He could’ve walked away like his own father did. Instead he was willing to roll up his sleeves and work on himself and our relationship.

Trauma drama

Last night I was having a debate with Arabella. She said she believes that everyone experiences traumatic childhoods.

What??

So I gave her a scenario. Girl A spent her childhood as an incest victim. Girl B’s most traumatic experience was that she didn’t get what she wanted for Christmas one year.

I asked her if both girls experienced a traumatic childhood. Arabella responded that they both did. I couldn’t believe it. Then she further stated that my childhood was no more traumatic than her own. I felt offended by her comments and am hoping that her viewpoint will change once she matures.

Arabella asked me if I knew anyone with a perfect childhood. I responded “yes” that I believe my sister-in-law Emily had a perfect childhood. Both my brother and I have flashbacks and at times PTSD from our childhood. It has been very painful dealing with this far into adulthood. Emily has been trying her hardest to help my brother through the pain he is experiencing.

The other day I told my husband Paul that maybe he is better equipped to help me than Emily is to help Luke because his childhood was less than perfect. He disagreed claiming that he has his own demons and voids to fill from his own childhood. He said that someone with a firm foundation is better equipped to help someone who is struggling.

Paul grew up without ever knowing his father. His mother was a teenage high school dropout when she had him. She was willing to work, but struggled financially due to her lack of education. She wasn’t very bright, and although she tried couldn’t earn her GED. We also suspect that his mom was mentally ill. She had a lot of symptoms of Borderline Personality Disorder (BPD).

Paul’s mother Martha was never a boring person. Sometimes she was a lot of fun to be around. She was exciting and when she loved you she made you feel like you were on the top of the world. There was a time when I was absolutely wonderful and I could do nothing wrong. She made me feel special, important, and loved. In those times, she was a very positive and encouraging mother to Paul. She told him he could do anything he put his mind to.

But there were times that I couldn’t do anything right. Everything was my fault. I was a horrible person. At times she was paranoid. She accused me a taking her boots and leaving a pair of boots that were just like hers but weren’t. She would scream and kick us out of her house. Nothing was ever her fault. Someone else was always to blame. She didn’t lose her job because she was always late, it was because someone was out to get her.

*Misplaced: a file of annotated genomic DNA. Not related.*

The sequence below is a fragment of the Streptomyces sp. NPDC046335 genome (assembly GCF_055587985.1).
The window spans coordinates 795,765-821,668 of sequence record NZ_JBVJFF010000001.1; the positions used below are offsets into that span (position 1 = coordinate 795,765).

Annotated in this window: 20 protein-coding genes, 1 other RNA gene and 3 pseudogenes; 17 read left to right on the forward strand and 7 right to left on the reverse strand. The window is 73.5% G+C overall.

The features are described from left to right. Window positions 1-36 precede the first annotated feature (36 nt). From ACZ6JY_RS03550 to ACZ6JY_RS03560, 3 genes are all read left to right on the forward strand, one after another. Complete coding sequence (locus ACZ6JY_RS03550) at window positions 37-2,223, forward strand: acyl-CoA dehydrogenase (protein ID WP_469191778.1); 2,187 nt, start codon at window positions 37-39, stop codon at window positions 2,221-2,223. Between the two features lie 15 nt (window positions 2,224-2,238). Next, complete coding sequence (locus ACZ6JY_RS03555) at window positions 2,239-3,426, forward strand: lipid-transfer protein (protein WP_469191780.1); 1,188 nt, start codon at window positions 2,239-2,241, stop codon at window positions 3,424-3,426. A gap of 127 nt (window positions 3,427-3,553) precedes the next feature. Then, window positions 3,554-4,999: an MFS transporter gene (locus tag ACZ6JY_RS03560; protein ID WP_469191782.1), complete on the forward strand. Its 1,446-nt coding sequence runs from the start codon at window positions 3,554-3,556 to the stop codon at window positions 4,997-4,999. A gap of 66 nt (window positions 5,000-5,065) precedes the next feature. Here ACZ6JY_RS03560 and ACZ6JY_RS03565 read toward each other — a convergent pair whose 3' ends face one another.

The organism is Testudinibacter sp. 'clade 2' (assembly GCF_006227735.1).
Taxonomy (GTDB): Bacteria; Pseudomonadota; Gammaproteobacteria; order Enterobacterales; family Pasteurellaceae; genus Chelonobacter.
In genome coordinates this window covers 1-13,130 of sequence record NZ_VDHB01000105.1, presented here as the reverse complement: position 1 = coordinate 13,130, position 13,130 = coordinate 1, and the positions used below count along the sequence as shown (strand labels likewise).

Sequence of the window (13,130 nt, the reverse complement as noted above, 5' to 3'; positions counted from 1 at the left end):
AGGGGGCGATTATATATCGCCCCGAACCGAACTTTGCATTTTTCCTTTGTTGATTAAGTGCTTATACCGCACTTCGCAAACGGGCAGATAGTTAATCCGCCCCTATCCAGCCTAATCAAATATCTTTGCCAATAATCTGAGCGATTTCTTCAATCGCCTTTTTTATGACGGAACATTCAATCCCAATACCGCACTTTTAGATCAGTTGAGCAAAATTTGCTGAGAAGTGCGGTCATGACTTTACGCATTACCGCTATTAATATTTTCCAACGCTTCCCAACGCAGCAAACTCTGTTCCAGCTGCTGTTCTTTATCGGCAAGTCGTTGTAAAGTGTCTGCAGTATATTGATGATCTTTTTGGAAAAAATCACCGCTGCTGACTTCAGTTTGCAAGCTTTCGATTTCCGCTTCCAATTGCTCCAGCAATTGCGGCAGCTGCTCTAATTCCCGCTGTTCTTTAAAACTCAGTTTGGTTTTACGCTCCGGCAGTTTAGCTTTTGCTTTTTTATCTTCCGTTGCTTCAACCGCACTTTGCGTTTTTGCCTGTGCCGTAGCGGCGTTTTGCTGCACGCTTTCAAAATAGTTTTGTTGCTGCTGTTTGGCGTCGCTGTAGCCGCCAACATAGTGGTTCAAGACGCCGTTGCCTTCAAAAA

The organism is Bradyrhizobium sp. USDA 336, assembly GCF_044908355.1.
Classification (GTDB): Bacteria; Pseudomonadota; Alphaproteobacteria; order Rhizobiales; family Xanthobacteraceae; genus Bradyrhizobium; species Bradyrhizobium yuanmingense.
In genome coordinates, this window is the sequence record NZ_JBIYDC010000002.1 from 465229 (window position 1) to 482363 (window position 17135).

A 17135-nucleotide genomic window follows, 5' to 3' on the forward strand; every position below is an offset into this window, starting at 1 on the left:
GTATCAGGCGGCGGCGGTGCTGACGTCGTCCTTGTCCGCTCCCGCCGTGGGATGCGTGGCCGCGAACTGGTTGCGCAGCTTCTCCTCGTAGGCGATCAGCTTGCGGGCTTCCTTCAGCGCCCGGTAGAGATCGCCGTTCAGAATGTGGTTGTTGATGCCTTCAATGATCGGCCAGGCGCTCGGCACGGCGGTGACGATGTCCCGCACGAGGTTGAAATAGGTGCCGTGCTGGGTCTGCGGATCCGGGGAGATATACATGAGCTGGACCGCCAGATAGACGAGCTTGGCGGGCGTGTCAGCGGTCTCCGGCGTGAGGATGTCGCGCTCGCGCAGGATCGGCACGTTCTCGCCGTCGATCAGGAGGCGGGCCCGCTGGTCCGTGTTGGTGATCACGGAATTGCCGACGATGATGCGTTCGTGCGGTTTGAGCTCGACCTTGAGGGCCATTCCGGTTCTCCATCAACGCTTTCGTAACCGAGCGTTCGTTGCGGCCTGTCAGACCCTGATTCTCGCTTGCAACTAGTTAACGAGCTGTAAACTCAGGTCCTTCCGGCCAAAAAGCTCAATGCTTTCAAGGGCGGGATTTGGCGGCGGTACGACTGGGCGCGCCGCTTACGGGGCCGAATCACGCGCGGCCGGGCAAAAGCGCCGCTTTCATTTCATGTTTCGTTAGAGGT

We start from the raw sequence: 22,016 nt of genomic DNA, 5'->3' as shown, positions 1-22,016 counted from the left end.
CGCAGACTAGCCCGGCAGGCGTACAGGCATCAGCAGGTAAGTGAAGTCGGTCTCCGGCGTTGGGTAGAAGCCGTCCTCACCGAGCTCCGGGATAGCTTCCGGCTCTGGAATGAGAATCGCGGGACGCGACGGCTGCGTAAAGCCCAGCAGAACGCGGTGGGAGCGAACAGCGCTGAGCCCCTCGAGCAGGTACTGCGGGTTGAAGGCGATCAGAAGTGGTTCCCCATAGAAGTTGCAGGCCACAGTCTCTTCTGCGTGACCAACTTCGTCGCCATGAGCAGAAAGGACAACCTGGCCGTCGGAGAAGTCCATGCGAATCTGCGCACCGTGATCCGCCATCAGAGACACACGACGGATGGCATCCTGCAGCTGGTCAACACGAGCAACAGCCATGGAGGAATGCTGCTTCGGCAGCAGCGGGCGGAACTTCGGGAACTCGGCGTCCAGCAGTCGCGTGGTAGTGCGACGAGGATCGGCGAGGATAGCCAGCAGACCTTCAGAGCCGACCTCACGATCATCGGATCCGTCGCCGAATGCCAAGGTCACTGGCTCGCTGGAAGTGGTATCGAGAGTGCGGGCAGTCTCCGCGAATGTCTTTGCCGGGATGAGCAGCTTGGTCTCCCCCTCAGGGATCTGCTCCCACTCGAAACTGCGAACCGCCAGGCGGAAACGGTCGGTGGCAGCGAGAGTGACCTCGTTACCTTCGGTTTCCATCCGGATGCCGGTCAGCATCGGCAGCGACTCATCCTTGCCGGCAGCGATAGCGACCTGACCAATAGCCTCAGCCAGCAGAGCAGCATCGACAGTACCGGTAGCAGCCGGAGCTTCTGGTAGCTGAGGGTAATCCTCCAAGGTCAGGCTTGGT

She couldn’t handle watching all of our kids if we wanted to get away for a weekend. She called the oldest two kids demons and our youngest an angel one of the few times she watched them. My son locked himself in the bathroom on the last day until we picked them up. Even her one on one time with the grandchildren turned into big fights. She got into huge arguments with everyone she was close to, then the next time she saw you acted like nothing happened at all.

Martha could convince anyone that she should be the mother of the year. She said things that weren’t true, but were absolutely believable because she believed them. I could go on and on. I don’t believe that Martha was a bad mother. She was just mentally ill. In some ways that makes it so much easier to understand and accept. As you can see, Paul has his own baggage. How can he help me? We tend to stumble along down this path together.

Paul and I did the best we could to be the best parents we could be with what we were given. We didn’t get a lot of help and support with our children and at times felt like we needed to care for our parents.

Paul said that Emily is better equipped to help her spouse through hard times because she has a good foundation to lean back on. Being able to relate is overrated. He convinced me and I changed my mind. Now if I could only convince Arabella and change her mind.